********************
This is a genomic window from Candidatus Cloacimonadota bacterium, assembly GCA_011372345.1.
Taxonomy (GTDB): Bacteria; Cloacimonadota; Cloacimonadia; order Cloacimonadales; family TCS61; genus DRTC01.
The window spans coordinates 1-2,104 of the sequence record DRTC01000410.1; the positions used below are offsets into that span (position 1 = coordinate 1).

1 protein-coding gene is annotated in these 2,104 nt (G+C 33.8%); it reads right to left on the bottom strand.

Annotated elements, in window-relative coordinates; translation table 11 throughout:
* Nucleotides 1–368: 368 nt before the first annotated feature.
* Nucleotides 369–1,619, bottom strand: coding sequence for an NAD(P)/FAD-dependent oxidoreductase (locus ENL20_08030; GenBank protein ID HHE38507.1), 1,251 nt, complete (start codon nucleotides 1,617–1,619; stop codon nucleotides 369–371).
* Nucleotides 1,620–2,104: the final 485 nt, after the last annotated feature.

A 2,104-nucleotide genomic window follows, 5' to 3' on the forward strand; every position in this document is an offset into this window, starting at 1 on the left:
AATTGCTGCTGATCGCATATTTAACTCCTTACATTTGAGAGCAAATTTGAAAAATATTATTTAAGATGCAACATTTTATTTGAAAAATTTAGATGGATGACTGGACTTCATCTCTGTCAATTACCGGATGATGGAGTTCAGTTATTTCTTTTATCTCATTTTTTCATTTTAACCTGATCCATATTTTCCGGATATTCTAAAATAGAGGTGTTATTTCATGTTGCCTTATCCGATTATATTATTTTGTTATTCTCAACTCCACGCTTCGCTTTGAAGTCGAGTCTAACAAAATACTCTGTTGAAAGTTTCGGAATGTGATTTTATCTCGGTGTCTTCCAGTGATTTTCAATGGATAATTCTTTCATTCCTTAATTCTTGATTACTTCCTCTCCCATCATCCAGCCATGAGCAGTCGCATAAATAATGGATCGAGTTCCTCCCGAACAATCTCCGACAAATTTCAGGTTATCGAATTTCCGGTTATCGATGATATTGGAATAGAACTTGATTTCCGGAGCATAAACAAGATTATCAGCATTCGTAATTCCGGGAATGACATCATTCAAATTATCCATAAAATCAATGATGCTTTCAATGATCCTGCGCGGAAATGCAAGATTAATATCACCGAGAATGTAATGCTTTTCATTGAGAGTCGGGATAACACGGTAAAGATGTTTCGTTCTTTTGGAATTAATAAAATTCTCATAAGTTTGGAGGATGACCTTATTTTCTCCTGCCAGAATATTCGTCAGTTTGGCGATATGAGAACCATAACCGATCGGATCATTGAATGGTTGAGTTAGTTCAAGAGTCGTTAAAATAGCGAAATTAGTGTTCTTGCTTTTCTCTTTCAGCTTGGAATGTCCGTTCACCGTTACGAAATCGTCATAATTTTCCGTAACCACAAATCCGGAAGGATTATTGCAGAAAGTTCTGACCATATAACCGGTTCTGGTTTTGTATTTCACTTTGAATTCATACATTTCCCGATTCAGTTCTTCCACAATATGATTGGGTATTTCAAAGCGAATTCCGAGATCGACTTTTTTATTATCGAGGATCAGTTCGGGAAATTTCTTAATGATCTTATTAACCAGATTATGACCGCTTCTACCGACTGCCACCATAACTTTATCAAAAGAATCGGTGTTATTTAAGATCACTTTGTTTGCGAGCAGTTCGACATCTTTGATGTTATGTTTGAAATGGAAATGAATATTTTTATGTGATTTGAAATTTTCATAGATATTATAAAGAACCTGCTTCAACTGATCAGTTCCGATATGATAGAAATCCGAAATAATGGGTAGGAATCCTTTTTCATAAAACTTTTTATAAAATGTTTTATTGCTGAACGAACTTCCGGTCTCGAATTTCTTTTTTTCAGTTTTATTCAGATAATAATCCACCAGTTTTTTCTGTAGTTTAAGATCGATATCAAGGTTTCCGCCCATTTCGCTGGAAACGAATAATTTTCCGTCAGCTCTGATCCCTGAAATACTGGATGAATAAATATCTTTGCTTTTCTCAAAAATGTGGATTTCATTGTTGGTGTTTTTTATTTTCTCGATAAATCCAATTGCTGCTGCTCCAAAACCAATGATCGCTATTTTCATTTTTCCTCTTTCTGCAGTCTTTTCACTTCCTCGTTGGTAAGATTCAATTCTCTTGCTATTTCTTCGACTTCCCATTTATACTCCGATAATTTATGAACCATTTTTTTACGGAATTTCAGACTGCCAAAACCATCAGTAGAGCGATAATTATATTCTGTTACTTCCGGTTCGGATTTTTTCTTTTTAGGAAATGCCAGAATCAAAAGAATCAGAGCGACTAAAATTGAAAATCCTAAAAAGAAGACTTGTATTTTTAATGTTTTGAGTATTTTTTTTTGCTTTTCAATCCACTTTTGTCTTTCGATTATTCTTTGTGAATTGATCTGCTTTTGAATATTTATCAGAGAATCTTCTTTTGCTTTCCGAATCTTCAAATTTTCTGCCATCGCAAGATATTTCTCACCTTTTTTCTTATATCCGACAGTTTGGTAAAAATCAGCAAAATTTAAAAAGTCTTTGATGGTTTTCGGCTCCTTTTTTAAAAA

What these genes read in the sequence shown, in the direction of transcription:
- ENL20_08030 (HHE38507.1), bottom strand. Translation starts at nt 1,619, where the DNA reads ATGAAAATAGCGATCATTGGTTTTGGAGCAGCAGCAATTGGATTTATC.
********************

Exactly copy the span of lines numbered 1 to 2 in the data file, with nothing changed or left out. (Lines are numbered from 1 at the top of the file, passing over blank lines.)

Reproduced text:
This is a genomic window from Candidatus Cloacimonadota bacterium, assembly GCA_011372345.1.
Taxonomy (GTDB): Bacteria; Cloacimonadota; Cloacimonadia; order Cloacimonadales; family TCS61; genus DRTC01.